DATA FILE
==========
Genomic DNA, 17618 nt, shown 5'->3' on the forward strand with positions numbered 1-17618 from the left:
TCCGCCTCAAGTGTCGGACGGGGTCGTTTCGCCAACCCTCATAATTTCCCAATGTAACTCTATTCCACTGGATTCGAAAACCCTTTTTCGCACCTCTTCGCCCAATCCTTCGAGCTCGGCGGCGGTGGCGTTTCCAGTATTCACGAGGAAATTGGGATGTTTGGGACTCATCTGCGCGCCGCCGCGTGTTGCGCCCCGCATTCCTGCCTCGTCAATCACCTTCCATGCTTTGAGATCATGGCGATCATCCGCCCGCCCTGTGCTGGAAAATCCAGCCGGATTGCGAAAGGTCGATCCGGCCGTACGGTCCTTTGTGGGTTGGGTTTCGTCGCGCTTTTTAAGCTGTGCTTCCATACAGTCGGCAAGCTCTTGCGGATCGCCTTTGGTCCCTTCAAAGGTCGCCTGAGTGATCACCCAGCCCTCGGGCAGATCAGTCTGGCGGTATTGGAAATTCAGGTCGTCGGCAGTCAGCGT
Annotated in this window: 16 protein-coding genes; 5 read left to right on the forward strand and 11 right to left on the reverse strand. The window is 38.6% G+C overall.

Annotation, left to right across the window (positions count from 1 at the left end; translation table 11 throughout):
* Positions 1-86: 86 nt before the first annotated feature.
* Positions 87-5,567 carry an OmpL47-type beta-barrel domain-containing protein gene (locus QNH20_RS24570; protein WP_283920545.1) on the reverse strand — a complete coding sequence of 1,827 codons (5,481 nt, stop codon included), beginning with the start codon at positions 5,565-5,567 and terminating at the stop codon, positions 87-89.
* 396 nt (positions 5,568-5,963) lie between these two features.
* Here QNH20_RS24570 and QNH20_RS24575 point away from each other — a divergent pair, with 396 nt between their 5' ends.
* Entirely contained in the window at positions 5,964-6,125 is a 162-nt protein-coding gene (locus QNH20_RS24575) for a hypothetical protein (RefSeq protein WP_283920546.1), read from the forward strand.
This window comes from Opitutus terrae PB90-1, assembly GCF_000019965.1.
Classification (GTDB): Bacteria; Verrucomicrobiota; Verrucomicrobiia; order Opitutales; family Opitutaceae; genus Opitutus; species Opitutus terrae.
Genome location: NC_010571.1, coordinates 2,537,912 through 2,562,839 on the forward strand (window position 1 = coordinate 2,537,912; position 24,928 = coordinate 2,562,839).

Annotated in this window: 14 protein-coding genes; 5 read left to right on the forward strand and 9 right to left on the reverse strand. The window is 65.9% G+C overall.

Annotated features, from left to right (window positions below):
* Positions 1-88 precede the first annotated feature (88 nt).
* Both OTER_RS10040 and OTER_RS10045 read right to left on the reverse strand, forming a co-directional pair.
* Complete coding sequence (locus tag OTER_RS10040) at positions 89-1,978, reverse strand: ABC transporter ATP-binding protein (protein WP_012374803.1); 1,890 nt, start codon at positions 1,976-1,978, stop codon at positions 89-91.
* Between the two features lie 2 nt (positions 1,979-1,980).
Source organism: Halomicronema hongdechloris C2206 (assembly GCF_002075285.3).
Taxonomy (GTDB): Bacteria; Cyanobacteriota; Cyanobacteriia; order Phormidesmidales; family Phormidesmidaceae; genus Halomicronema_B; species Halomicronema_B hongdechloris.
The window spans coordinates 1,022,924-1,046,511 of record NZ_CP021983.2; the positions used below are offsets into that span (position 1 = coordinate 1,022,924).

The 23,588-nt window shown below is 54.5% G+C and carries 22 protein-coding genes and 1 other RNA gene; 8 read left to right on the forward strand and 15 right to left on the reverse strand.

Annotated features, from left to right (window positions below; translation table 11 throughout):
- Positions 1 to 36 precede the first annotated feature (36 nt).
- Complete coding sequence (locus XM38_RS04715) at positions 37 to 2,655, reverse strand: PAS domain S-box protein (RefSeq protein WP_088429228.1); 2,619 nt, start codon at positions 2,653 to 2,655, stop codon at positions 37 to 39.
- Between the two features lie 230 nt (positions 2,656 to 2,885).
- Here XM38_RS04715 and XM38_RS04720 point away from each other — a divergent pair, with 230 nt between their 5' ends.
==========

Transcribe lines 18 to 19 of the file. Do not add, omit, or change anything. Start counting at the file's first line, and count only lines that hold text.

* Between the two features lie 2 nt (positions 1,979-1,980).
Source organism: Halomicronema hongdechloris C2206 (assembly GCF_002075285.3).